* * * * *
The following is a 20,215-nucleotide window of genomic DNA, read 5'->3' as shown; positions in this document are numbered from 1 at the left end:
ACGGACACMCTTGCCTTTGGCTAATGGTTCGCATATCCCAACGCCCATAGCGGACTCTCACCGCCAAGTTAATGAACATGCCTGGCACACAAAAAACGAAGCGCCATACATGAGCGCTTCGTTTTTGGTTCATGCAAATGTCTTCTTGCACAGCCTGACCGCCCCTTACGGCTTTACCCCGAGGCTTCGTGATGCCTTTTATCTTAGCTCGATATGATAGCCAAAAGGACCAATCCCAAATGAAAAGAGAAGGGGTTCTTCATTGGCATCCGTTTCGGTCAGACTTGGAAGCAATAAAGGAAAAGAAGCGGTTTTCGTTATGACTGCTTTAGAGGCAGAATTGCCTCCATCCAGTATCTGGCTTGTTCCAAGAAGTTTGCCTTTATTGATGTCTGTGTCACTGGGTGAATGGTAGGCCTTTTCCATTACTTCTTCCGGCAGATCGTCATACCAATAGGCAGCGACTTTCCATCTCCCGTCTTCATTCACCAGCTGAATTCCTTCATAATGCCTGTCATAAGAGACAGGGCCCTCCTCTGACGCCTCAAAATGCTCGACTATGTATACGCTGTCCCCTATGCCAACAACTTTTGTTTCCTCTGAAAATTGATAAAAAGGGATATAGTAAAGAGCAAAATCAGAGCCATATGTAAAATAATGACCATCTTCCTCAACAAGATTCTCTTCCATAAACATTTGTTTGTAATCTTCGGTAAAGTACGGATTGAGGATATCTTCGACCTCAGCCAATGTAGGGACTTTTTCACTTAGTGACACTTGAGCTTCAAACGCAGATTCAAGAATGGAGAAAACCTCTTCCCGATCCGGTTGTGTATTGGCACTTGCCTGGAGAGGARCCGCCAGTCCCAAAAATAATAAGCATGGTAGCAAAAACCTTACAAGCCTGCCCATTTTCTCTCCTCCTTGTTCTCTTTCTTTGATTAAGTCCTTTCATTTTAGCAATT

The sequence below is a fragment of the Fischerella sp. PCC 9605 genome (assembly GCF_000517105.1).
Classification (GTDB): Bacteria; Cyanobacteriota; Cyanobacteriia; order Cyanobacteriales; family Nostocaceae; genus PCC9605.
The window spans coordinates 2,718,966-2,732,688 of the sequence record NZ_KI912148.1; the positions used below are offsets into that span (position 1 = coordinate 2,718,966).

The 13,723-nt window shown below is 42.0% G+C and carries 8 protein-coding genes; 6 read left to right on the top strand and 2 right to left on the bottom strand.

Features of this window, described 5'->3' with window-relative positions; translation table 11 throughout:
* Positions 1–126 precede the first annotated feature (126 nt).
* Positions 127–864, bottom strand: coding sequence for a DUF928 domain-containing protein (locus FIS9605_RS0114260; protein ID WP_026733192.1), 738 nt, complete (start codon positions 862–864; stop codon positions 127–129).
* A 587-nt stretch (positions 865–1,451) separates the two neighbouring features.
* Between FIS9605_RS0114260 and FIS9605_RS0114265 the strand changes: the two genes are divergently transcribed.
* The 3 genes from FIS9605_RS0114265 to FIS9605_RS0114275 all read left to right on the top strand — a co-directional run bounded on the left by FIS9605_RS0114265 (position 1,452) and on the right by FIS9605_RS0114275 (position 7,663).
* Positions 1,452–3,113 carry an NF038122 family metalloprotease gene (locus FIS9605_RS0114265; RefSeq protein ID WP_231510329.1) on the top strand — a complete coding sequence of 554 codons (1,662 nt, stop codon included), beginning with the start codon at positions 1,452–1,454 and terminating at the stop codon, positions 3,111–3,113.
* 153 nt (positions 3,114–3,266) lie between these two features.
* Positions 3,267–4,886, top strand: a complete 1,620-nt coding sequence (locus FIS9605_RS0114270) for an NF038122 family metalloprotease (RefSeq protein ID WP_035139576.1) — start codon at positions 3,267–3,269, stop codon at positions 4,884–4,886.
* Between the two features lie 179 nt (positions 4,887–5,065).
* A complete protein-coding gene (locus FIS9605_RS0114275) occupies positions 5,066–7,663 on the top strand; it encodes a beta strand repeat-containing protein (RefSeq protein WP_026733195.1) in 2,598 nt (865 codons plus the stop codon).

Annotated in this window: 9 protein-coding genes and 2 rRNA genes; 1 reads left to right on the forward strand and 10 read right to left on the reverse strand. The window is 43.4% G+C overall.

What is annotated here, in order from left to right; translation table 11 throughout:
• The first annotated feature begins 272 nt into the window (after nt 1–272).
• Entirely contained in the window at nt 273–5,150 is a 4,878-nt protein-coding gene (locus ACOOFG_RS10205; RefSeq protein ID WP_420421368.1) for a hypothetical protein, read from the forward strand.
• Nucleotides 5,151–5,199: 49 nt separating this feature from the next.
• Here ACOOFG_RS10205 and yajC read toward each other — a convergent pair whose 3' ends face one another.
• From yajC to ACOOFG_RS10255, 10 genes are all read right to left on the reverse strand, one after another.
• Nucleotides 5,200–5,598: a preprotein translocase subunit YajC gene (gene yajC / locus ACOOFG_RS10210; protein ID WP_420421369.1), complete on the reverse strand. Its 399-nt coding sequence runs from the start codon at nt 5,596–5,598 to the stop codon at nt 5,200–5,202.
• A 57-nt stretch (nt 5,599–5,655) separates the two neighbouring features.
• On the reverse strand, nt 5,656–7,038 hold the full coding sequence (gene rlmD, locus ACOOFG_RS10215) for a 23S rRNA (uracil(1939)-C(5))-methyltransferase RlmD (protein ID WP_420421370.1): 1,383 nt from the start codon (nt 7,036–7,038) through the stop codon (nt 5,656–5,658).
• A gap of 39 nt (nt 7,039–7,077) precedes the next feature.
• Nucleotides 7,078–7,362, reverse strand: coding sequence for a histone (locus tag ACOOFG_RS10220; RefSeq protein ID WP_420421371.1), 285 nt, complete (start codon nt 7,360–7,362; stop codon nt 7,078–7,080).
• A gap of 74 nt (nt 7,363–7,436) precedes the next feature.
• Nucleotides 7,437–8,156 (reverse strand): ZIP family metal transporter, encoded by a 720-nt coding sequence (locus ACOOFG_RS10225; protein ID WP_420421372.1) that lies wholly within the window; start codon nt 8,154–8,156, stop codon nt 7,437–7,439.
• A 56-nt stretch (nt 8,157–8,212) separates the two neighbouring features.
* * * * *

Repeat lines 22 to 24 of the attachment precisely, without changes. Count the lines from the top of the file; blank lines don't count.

• Nucleotides 5,151–5,199: 49 nt separating this feature from the next.
• Here ACOOFG_RS10205 and yajC read toward each other — a convergent pair whose 3' ends face one another.
• From yajC to ACOOFG_RS10255, 10 genes are all read right to left on the reverse strand, one after another.